TORONTO, Dec. 16 /CNW/ -
December 11th, 2009
Federal Finance Minister and all provincial
and territorial Finance Ministers
Re: Whitehorse meeting on retirement income adequacy
In light of the upcoming federal/provincial/territorial finance ministers' meeting in Whitehorse on December 17th-18th to discuss the work of the Research Working Group on Retirement Income Adequacy, I am writing on behalf of the 105,000 small- and medium-size independent business owner members of the Canadian Federation of Independent Business (CFIB) to provide their views on this very important topic.
CFIB looks forward to having an opportunity to review the report of the Research Working Group on Retirement Income Adequacy (the Menzies Committee), as well as the supporting research being directed by Jack Mintz. While we are pleased Mr. Menzies met with us on October 26th, we remain concerned that much of the work of the Menzies Committee and the related research studies has been conducted behind "closed doors" without any significant attempt to solicit input from, and to share information with, the SME community.
A main challenge for the Whitehorse meeting is to change the review process on pension policy to be open and accountable about its work. Lack of transparency and accountability helped create the problems we now face; continuing this approach will only hinder, not help, the development of pension policies that are fair and practical. CFIB has long been an advocate for improvement to pension policy. In the 1980s we conducted our first study of the various pieces that made up small firms' pension arrangements. Our work over several years in advocating mechanisms for SMEs and their employees eventually resulted in measures, such as enlarging RRSP contribution limits and eventually gaining carry-forward of unused contribution room. In recognition that some business owners hope to get a retirement out of selling their businesses, CFIB also worked very hard on enlarging the lifetime capital gains exemption as well.
CFIB will continue to be a strong advocate for improvements to pension policy. It is critical that any meaningful discussion on pension policy address the views of one of the most important contributors to the Canadian economy in this debate-Canada's SME owners. As major creators of jobs and economic growth, SMEs are simply too important not to be considered.
As you know, Canada's population is rapidly aging and Canada's entrepreneurs are an important component of the aging population. Self-employed individuals over the age of 55 currently account for one-in-four self-employed individuals in Canada and they constitute more than 30 per cent of the total workforce over the age of 55(1). CFIB research has found that over the next 5 years one third of independent business owners plan to exit ownership or transfer control of their business, while over the next ten years this statistic increases to two-thirds of independent business owners(2). Self-employed individuals retire the latest at an average age of 65 years old. Individuals working in the private sector retire a little earlier at an average age of 62 years of old, while individuals in the public sector retire the youngest at an average age of 59 years old.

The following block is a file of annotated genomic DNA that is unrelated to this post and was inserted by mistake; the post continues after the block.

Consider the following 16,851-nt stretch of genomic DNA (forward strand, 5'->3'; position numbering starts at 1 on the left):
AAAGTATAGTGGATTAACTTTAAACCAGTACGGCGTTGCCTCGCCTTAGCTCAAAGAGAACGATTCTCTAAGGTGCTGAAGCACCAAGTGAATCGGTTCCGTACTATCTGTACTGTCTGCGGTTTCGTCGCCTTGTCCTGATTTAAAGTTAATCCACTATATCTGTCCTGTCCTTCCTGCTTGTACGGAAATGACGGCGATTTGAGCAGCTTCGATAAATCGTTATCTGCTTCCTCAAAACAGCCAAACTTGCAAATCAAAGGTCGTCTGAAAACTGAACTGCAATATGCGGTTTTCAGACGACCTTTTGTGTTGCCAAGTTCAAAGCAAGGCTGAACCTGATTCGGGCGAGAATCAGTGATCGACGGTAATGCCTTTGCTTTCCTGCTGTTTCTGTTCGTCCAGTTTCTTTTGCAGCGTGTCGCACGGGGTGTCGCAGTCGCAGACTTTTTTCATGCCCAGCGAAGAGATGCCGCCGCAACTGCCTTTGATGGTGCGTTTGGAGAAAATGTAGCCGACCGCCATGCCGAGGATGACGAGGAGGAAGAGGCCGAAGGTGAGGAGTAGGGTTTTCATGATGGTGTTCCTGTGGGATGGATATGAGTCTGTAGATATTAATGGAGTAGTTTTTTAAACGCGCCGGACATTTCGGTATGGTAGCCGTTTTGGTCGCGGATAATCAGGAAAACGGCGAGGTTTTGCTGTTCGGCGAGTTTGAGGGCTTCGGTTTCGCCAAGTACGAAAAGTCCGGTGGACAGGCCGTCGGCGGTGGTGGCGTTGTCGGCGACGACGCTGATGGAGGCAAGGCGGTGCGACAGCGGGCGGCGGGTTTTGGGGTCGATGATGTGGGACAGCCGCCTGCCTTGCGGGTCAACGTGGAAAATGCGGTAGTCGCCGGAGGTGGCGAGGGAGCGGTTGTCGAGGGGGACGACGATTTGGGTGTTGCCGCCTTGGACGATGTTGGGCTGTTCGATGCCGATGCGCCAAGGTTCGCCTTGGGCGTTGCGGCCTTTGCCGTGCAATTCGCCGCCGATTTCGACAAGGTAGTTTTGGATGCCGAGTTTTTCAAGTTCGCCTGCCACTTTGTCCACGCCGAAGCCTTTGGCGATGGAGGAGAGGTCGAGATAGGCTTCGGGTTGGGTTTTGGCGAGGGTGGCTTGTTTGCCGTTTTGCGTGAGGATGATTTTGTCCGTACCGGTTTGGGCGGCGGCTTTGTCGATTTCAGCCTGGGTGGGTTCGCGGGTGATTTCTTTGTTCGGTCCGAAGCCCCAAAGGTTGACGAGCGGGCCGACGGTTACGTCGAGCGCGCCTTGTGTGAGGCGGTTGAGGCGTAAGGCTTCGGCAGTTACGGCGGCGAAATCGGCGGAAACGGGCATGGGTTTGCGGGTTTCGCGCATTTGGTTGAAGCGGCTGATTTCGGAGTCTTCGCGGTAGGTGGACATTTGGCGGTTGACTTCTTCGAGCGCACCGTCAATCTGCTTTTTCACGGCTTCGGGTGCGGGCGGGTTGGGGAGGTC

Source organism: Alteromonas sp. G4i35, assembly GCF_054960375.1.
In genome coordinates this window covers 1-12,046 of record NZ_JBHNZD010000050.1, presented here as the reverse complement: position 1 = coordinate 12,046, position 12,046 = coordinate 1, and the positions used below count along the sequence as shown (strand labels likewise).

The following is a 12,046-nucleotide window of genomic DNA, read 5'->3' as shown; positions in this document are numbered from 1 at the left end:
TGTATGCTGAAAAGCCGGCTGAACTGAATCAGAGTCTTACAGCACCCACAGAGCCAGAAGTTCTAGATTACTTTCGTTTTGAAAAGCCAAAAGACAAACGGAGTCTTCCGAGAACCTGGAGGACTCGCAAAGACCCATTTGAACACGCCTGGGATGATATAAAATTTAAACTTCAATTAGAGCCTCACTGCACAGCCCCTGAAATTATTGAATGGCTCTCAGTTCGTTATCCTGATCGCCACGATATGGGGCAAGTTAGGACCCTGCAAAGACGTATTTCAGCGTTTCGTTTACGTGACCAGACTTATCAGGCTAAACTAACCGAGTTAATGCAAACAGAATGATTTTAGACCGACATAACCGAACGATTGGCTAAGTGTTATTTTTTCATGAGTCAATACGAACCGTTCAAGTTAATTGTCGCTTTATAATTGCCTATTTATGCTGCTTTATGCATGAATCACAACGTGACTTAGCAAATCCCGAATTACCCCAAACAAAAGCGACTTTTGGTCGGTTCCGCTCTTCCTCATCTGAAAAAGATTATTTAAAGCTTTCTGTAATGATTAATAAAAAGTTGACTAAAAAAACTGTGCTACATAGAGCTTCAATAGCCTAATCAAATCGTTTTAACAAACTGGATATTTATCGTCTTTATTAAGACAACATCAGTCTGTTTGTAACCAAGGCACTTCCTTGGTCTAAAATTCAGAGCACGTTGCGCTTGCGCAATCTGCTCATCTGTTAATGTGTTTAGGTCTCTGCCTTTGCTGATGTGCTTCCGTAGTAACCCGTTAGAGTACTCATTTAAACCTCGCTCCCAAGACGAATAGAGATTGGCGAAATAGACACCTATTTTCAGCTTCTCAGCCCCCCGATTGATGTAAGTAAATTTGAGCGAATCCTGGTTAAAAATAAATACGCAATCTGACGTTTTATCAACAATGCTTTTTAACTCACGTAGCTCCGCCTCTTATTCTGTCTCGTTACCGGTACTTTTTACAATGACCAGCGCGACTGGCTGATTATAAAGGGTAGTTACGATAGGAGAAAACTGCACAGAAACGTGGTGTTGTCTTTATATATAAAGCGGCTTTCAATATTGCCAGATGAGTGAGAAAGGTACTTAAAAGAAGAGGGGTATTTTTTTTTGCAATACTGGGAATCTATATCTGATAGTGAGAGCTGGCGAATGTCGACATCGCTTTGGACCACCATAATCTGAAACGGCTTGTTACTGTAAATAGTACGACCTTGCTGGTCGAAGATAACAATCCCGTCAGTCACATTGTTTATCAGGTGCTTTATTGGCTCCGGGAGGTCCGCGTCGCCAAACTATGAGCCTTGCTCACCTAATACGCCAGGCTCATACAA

We recently expressed our views to several provincial pension review committees. Unfortunately, the narrow mandate of these pension reviews did not allow for some fundamental issues to be addressed. We are therefore calling on all federal/provincial/territorial finance ministers to address two important issues of concern to SMEs: the growing gap between private- and public-sector pensions and the issue of governments' backstopping private-sector pension plans in financial difficulty.
As outlined in a CFIB report(3), there is a widening pension inequity between the public sector and the private sector in that the public sector is clearly driving the early retirement trend. We are well on our way to a two-tier retirement system, if in fact it has not already arrived. This phenomenon is due to the fact that individuals working in the public sector benefit from very generous and costly defined benefit (DB) registered pension plans. These DB plans are subsidized by the government, therefore taxpayers. What's most alarming is that although taxpayers are funding public sector pension plans, the majority of the population working in the private sector, 73 per cent, do not have any form of registered pension plan.
What's even worse is that approximately 50 per cent of Canadian taxfilers have no private savings vehicle for retirement at all. This means they will rely solely on the public pension system, such as Canada/Quebec Pension Plan (C/QPP) and Old Age Security (OAS) to ensure some form of income upon retirement. This does not even come close to ensuring hard working Canadians maintain the same standard of living as when they were working. Yet these same Canadians are saddled with the funding of lavish public sector defined-benefit pension plans and are also being asked to bailout unfunded private sector pension plans.
It is unconscionable that Canadian taxpayers are on the hook for public sector pension plans when half of the Canadians working in the private sector will not even benefit from any form of retirement savings. Undeniably, both sectors play a crucial role in Canada's economic well being. However, the differential treatment, through laws, regulations or compensation philosophies, which exist between public and private sector pension plans, is unjustifiable and unfair to Canadians.